10. Mr. A. S.. Sandhu has placed great reliance on the judgment in State of Haryana v, Asha Ram, AIR 1983 Punj & Har 57. I have very carefully gone through that judgment. and. find that. the way in which. the point has been raised in this petition was: they were agitated in that ease nor was it decided as such and the decision of that e has: gone on its. own facts. The relevant observations Go which our. attention was drawn from Asha Ram's case (supra),'read as under:

'The contention or the learned counsel for the appellant is that the highest bid offered by the respondent was subject to approval of the Settlement Officer. under the Rules of the sale of surplus rural evacuee property, purchased by the State Government as also the terms of the memorandum of. offer signed by the respondent at the time, of auction. The relevant rule reproduced above and. also the condition contained in the memorandum of offer envisaged that the Settlement Officer was not bound to accept the highest bid or other bid and further was not bound to disclose his reasons therefore. The order of the settlement Officer not approving the highest bid of the respondent and that of the Settlement Commissioner undo-doing it was not liable to be set aside in' C. W. P. No. 3904 of 1977. 'in contention of. the learned counsel for the appellants must prevail.

In view of the discussion above it is clear that the highest bid of Rs. 16,500/- by the respondent was subject to approval by the Settlement Officer or the Settlement Commissioner. The Settlement Officer as also the Settlement Commissioner declined to approve the bid of the respondent. They were competent to decline the highest bid of the respondent in spite of the fact that there was no irregularity no fraud in the publication of sale. The order of the learned-single Judge setting aside the order of the Settlement Officer dated October 12, 1977 and that or the settlement C is owner dated November 30, 1977, cannot be sustained'.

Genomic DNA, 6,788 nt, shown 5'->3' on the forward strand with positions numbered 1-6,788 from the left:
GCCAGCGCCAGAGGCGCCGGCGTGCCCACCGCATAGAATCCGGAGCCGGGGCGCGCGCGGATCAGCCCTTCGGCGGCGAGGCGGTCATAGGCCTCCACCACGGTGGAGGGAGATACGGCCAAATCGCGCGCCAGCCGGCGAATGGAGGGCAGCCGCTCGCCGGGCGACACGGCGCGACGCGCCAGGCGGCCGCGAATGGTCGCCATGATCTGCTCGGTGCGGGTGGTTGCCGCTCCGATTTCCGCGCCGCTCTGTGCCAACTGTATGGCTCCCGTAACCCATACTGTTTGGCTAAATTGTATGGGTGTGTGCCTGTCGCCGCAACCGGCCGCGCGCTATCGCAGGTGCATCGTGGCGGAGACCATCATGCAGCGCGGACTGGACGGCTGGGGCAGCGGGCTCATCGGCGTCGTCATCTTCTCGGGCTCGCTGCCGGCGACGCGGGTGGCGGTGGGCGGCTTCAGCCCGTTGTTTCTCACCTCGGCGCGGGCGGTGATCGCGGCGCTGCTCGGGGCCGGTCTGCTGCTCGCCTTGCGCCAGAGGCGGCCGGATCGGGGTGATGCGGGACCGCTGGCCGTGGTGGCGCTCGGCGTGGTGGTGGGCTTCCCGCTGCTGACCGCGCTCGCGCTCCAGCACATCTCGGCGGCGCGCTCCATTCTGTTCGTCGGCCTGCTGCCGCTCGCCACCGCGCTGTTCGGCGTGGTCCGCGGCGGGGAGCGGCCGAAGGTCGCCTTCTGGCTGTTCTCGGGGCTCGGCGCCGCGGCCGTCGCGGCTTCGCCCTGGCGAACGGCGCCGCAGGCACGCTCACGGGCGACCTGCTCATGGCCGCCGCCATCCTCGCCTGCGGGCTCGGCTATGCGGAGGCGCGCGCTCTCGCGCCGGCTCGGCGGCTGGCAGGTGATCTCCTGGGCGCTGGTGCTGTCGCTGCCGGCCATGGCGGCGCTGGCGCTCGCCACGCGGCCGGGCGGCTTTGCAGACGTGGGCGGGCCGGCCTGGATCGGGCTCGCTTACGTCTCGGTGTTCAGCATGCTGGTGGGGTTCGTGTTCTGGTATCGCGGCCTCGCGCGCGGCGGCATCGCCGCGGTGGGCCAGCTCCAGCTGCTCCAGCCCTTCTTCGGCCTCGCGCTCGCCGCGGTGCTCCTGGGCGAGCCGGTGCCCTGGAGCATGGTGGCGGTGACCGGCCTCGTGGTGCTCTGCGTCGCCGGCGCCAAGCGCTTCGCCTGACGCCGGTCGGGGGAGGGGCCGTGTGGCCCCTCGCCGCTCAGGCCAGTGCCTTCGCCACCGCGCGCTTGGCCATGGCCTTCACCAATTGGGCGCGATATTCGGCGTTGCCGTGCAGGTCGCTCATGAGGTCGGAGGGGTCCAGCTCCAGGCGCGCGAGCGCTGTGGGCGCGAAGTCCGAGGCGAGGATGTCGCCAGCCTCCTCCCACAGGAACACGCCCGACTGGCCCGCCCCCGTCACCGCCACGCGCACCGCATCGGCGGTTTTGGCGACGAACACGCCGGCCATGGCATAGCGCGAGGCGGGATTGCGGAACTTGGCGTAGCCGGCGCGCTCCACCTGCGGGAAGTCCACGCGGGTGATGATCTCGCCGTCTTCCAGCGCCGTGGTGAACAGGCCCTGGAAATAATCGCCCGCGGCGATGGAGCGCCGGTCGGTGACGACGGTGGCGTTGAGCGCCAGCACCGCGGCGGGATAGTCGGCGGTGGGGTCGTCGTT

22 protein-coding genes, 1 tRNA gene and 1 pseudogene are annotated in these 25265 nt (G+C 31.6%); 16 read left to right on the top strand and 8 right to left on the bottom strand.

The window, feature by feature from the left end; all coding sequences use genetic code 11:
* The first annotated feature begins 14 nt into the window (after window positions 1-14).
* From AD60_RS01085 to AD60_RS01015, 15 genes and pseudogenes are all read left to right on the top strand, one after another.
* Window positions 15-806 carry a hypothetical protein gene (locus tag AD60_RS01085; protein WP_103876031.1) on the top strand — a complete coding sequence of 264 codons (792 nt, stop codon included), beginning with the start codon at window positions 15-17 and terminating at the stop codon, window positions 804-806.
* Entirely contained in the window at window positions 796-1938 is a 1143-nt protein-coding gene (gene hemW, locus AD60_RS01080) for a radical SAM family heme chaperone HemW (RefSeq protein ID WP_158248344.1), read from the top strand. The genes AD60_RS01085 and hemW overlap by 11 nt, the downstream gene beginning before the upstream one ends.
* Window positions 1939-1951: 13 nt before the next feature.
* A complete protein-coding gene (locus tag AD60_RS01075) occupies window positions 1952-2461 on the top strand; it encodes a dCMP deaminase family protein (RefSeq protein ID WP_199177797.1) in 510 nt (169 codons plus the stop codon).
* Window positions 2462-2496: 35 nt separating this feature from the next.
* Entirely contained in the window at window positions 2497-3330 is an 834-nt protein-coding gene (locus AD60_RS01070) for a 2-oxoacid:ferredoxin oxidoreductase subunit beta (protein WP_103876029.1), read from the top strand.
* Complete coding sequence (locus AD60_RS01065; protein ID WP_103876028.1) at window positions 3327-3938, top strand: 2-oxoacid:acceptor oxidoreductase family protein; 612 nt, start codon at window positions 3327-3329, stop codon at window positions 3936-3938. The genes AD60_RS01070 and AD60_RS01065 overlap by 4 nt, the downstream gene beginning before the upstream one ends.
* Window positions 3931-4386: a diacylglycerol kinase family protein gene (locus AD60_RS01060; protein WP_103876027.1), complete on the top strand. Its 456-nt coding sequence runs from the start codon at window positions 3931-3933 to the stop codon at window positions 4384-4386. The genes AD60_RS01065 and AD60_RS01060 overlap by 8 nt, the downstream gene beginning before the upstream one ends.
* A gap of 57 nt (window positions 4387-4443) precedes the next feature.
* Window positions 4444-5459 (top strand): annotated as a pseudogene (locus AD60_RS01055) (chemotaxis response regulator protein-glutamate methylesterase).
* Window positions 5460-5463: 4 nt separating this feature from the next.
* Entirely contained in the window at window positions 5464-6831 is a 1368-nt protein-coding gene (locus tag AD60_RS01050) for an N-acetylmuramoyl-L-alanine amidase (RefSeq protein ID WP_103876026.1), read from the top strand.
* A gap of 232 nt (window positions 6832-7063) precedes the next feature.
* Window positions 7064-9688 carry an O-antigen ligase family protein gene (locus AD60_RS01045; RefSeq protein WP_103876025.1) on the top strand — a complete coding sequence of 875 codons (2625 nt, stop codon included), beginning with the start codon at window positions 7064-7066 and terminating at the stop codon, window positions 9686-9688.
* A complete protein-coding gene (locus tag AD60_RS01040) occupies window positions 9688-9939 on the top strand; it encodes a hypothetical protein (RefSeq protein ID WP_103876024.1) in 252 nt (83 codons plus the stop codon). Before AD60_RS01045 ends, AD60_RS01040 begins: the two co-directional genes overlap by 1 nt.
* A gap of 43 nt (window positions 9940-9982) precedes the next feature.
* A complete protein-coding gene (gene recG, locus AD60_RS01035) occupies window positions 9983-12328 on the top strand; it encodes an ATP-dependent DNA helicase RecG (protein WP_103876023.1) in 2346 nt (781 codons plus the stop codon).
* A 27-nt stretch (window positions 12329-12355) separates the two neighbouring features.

11. A bare perusal of the aforesaid observations, as earlier observed, does not go to show that any findings has been recorded by the learned Judges of the Bench that it was not necessary to give any reasons. R r, the fact is that such a question which has been passed before us was nearer debated before the Bench. It was on the facts of that case that the judgment of the learned single Judge was set aside, the order of the appropriate authority was upheld and the Bench did not deem it proper to upset the order of the appropriate authority declining to accept the bid. However if the observations of the Bench 'they were competent to declining the highest bid of the respondent in spite of the fart that there was no irregularity or fraud in the publications of sale', are being read to mean that no reasons are required to he given at all and that a highest or other bid can be declined without assigning any reason whatever, then with respect, in the view I have taken in the earlier part of the judgment, I am unable to agree with there observations and overrule them.

12. Thus as a result of the aforesaid discussion, I hold that the Settlement Commissioner or other Officer under sub-rule (i) of Rule 5 of the Rules is beyond to record reasons which are relevant for refusing to accept the highest bid or other bids, that such reasons have not to be disclosed to the highest bidder, that in case an action refusing to accept the highest bid is challenged in a Court of law, then the reasons given for refusing to accept the bid have to be made available so as to enable the Court to find out if the same are relevant and germane to the non-acceptance of the bid and that, the. Settlement Commissioner or other Officer cannot arbitrary, whimsically and without assigning any reasons refuse to accept the highest bid or other bids.

13. Coming to the facts of this case, I find that the reason given for non-confirmation of the bid is 'The land is of Shamlat Deh. Hence, the sale is set aside'. Now this reason for refusing to confirm is wholly arbitrary and extraneous. In the written statement no plea has been put forth that the property in dispute is not an evacuee property rather the stand taken is that it is a rural package deal property and wilt be disposed of in accordance with the provisions of the State Rules framed for the disposal of rural package deal properties. This clearly shows that the impugned order is perverse and whimsical. consequently, the order for refusing to confirm, the bid cannot legality be sustained.

14. For the reasons recorded above. I allow this petition, quash the order or the Joint Secretary, Rehabilitation-cum-. Settlement Commissioner, dated 7th January, 1983, copy Annexure P-2 and direct the appropriate authority to confirm: the sale in favour of the petitioner, in the circumstances of the case, I make no order as to costs.

Mital And Tiwana, JJ.

15. We agree.

16. Petition allowed.